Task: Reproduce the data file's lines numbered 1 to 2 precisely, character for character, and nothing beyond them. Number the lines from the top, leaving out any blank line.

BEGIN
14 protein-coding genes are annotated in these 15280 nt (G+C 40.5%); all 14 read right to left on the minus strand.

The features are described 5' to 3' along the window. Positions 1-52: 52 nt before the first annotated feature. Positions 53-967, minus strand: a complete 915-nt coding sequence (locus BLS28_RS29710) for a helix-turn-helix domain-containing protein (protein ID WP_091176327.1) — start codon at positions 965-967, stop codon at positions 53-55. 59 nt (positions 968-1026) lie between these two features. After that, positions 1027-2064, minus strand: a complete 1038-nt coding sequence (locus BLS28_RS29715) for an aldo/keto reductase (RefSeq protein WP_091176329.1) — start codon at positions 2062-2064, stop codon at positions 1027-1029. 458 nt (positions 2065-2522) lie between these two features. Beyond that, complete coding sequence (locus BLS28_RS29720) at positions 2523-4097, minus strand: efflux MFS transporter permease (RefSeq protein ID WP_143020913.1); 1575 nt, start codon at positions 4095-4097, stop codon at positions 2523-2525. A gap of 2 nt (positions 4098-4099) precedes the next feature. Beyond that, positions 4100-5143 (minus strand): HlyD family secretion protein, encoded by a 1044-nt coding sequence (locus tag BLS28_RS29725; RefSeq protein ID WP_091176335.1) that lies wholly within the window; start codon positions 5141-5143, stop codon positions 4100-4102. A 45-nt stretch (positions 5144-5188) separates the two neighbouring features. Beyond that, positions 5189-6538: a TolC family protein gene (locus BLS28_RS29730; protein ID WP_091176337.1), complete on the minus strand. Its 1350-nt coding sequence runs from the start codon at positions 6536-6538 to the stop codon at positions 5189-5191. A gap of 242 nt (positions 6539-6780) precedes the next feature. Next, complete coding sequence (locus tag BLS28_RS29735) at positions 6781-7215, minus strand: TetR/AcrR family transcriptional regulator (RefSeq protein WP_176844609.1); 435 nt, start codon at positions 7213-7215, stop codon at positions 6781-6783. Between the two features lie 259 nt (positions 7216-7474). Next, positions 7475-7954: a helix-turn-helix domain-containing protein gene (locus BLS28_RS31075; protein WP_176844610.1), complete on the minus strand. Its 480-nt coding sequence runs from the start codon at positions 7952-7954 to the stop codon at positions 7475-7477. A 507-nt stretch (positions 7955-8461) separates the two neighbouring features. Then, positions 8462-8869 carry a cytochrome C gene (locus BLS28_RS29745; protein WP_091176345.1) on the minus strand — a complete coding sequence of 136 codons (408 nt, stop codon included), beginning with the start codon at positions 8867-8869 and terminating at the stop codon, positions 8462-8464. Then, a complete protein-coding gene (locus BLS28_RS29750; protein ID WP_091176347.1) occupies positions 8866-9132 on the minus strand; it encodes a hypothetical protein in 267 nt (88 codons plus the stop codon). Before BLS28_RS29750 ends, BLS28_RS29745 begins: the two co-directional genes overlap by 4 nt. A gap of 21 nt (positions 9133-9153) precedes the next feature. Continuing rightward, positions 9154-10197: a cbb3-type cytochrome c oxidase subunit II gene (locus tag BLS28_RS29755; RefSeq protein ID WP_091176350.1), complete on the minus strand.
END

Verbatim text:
14 protein-coding genes are annotated in these 15280 nt (G+C 40.5%); all 14 read right to left on the minus strand.

The features are described 5' to 3' along the window. Positions 1-52: 52 nt before the first annotated feature. Positions 53-967, minus strand: a complete 915-nt coding sequence (locus BLS28_RS29710) for a helix-turn-helix domain-containing protein (protein ID WP_091176327.1) — start codon at positions 965-967, stop codon at positions 53-55. 59 nt (positions 968-1026) lie between these two features. After that, positions 1027-2064, minus strand: a complete 1038-nt coding sequence (locus BLS28_RS29715) for an aldo/keto reductase (RefSeq protein WP_091176329.1) — start codon at positions 2062-2064, stop codon at positions 1027-1029. 458 nt (positions 2065-2522) lie between these two features. Beyond that, complete coding sequence (locus BLS28_RS29720) at positions 2523-4097, minus strand: efflux MFS transporter permease (RefSeq protein ID WP_143020913.1); 1575 nt, start codon at positions 4095-4097, stop codon at positions 2523-2525. A gap of 2 nt (positions 4098-4099) precedes the next feature. Beyond that, positions 4100-5143 (minus strand): HlyD family secretion protein, encoded by a 1044-nt coding sequence (locus tag BLS28_RS29725; RefSeq protein ID WP_091176335.1) that lies wholly within the window; start codon positions 5141-5143, stop codon positions 4100-4102. A 45-nt stretch (positions 5144-5188) separates the two neighbouring features. Beyond that, positions 5189-6538: a TolC family protein gene (locus BLS28_RS29730; protein ID WP_091176337.1), complete on the minus strand. Its 1350-nt coding sequence runs from the start codon at positions 6536-6538 to the stop codon at positions 5189-5191. A gap of 242 nt (positions 6539-6780) precedes the next feature. Next, complete coding sequence (locus tag BLS28_RS29735) at positions 6781-7215, minus strand: TetR/AcrR family transcriptional regulator (RefSeq protein WP_176844609.1); 435 nt, start codon at positions 7213-7215, stop codon at positions 6781-6783. Between the two features lie 259 nt (positions 7216-7474). Next, positions 7475-7954: a helix-turn-helix domain-containing protein gene (locus BLS28_RS31075; protein WP_176844610.1), complete on the minus strand. Its 480-nt coding sequence runs from the start codon at positions 7952-7954 to the stop codon at positions 7475-7477. A 507-nt stretch (positions 7955-8461) separates the two neighbouring features. Then, positions 8462-8869 carry a cytochrome C gene (locus BLS28_RS29745; protein WP_091176345.1) on the minus strand — a complete coding sequence of 136 codons (408 nt, stop codon included), beginning with the start codon at positions 8867-8869 and terminating at the stop codon, positions 8462-8464. Then, a complete protein-coding gene (locus BLS28_RS29750; protein ID WP_091176347.1) occupies positions 8866-9132 on the minus strand; it encodes a hypothetical protein in 267 nt (88 codons plus the stop codon). Before BLS28_RS29750 ends, BLS28_RS29745 begins: the two co-directional genes overlap by 4 nt. A gap of 21 nt (positions 9133-9153) precedes the next feature. Continuing rightward, positions 9154-10197: a cbb3-type cytochrome c oxidase subunit II gene (locus tag BLS28_RS29755; RefSeq protein ID WP_091176350.1), complete on the minus strand.